There has been a lamentable tendency to read some magisterial defences of the right to private property in an absolutist direction. But this cannot be held in conjunction with any of the magisterial propositions enumerated above. The popes have explained the true meaning of the right to private property: that it is good for individuals to be directly and solely responsible for various kinds of property, and that it is necessary for them to use this property in service of the good of all.
Yes, the Catholic Church has also repeatedly condemned “socialism” and “Marxism”. However, these condemnations generally have very little to do with matters of political economy; if they did, the popes would have been forced to condemn their very own teachings on economic life. Some forms of socialism are surely condemned entirely, but no God-fearing Christian would want to condemn the Apostolic communism described in Acts 2 and 4. Instead, the Church’s condemnations of socialism tend to focus on other facets of left-wing political tradition: its thoroughgoing materialism and atheism, its hatred for God and for the natural family, and its totalitarian historical aspect. These I also reject, in the strongest of terms. Indeed I consider it a great victory of the Enemy that the political forces most historically attentive to economic injustices are those most dedicated to the destruction of the Christian religion and the slaughter of the innocent.
Given the association of socialism with atheism, anticlericalism, and mass murder, it’s understandable that some Catholics want to avoid the word when they describe the teachings of the popes and saints on political economy. They sometimes prefer other terms – like “distributist”. They are welcome to identify as such, but we should be clear about the central division here. The choice is either to defend an economic system of injustice and mutual antagonism, or to fight for the society of the common good demanded by the saints and the popes. Any enduring society of the latter kind is inescapably socialist, regardless of the words we choose to describe it.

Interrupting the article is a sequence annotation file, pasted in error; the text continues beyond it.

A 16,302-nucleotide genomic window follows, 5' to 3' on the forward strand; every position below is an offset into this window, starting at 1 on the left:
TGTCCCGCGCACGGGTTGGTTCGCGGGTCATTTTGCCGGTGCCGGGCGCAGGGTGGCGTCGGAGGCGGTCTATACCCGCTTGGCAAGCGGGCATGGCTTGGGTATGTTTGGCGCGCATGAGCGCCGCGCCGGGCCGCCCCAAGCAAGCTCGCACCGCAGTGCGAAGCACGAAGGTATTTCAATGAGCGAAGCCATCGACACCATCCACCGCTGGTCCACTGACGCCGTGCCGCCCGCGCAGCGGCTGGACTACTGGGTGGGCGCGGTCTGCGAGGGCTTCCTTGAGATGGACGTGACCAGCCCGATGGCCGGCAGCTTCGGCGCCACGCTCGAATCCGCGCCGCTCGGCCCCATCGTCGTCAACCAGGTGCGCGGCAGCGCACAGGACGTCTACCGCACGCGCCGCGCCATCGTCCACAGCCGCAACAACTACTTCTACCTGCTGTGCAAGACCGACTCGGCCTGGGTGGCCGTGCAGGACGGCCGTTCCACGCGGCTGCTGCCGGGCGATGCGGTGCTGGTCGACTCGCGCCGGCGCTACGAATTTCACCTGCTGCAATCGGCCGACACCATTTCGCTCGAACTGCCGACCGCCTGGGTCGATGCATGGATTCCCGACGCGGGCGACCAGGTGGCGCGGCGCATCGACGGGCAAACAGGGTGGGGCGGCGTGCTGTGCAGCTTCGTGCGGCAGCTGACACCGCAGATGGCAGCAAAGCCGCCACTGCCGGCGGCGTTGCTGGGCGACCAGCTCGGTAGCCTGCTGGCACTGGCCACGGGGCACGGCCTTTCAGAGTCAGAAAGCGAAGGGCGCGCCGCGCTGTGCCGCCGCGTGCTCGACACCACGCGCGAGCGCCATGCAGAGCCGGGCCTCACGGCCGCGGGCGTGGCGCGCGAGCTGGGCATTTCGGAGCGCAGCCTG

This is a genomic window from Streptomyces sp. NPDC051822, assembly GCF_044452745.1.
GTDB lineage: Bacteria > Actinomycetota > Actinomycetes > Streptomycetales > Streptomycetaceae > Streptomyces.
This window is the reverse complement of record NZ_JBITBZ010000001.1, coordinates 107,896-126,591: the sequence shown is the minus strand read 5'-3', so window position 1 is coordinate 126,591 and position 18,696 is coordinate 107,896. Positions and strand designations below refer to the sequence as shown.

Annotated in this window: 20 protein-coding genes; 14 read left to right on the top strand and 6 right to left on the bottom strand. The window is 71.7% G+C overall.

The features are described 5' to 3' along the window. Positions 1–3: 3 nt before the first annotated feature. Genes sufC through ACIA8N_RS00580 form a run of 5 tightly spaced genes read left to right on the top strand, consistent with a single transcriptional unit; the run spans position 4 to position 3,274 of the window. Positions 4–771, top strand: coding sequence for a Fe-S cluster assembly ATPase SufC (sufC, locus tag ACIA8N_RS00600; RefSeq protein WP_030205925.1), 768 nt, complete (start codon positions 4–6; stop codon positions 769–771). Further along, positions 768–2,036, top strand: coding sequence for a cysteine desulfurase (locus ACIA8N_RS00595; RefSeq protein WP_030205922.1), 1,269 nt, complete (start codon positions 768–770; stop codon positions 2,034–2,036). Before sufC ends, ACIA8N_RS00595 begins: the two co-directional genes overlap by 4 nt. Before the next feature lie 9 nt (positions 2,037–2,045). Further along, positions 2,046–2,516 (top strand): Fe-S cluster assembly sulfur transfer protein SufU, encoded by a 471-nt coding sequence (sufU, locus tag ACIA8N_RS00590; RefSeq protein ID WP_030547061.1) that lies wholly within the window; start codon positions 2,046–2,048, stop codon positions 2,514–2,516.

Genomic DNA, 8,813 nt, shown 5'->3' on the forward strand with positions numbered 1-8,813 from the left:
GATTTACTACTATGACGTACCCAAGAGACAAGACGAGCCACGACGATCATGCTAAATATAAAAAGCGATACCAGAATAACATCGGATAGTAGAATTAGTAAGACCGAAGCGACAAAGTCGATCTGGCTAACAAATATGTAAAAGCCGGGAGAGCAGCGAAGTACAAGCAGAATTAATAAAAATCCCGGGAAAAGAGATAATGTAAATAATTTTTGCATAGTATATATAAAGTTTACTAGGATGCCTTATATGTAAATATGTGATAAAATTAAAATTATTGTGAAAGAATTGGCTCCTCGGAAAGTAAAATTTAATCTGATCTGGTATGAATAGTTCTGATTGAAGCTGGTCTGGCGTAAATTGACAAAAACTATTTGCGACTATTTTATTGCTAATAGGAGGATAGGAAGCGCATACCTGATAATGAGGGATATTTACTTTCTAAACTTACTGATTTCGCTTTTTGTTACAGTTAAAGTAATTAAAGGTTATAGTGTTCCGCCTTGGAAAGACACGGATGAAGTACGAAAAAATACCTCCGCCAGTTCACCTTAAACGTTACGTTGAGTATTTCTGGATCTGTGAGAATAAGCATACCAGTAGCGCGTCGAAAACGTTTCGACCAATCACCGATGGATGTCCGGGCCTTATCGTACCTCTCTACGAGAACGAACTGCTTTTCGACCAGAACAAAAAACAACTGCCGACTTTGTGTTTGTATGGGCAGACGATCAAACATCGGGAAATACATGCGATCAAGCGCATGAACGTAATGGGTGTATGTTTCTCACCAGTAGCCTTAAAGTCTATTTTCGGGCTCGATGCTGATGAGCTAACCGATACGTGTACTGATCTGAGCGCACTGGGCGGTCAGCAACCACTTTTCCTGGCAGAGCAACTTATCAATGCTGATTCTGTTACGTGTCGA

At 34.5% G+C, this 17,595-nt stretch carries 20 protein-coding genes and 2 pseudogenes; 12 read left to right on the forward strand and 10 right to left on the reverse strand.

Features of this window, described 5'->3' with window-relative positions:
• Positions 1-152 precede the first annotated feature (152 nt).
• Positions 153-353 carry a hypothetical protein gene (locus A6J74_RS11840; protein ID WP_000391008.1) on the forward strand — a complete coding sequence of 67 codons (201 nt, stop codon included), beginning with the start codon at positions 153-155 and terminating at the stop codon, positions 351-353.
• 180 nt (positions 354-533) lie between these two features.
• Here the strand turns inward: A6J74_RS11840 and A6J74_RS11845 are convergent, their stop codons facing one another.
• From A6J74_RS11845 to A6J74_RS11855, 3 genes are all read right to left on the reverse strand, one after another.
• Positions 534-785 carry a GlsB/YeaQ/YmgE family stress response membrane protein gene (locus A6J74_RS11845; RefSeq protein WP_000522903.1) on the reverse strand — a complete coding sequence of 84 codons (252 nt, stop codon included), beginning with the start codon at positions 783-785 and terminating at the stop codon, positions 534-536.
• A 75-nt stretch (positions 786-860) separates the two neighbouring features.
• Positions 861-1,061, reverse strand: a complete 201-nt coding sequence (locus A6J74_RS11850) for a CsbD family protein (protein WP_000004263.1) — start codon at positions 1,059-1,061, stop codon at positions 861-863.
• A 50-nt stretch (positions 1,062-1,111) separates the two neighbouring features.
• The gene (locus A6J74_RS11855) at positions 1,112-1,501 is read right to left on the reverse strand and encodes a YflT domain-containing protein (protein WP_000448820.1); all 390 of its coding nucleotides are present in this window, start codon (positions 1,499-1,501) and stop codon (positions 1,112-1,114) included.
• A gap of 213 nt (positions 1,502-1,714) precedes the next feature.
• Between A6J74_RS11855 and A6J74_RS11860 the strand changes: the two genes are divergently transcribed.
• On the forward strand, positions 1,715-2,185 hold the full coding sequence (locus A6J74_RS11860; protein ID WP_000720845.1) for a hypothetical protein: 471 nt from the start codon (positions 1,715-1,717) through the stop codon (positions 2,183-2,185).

So how far do Catholic critics of “socialism” really follow the magisterium? In a political moment characterized exactly by the failures of capitalist society to secure the common good of all, many seem content to recite the neoliberal slogans of yesteryear, in which public works are scorned and all attempts to ameliorate the condition of the poor anathematized. American politicians like Bernie Sanders are vilified more for their welfare policies – which could be taken directly from Pacem in Terris – than for the genocidal licence they wish to give our abortionists. In so doing, these Catholics give constant aid and support to the ruling order, which itself has been condemned – in no uncertain terms – by many good and holy popes.
I would encourage these Catholics to read the social teaching anew in its full integrity. I would ask them to join us in this project of ressourcement, so that we all might to come to the fullest possible understanding of what the magisterium proposes, and the soundest possible means of realizing it in our politics. This is but one front in an ongoing series of debates concerning the role and nature of political authority, its relationship to the Church, and the meaning of the common good.
The work of articulating a politics of the common good against the liberal order – not just in political economy, but generally – has been enormously fruitful, and has resulted in the resurgence of a genuinely Catholic political theory. Soon enough, it will be time to act: let us pray that we might do so together.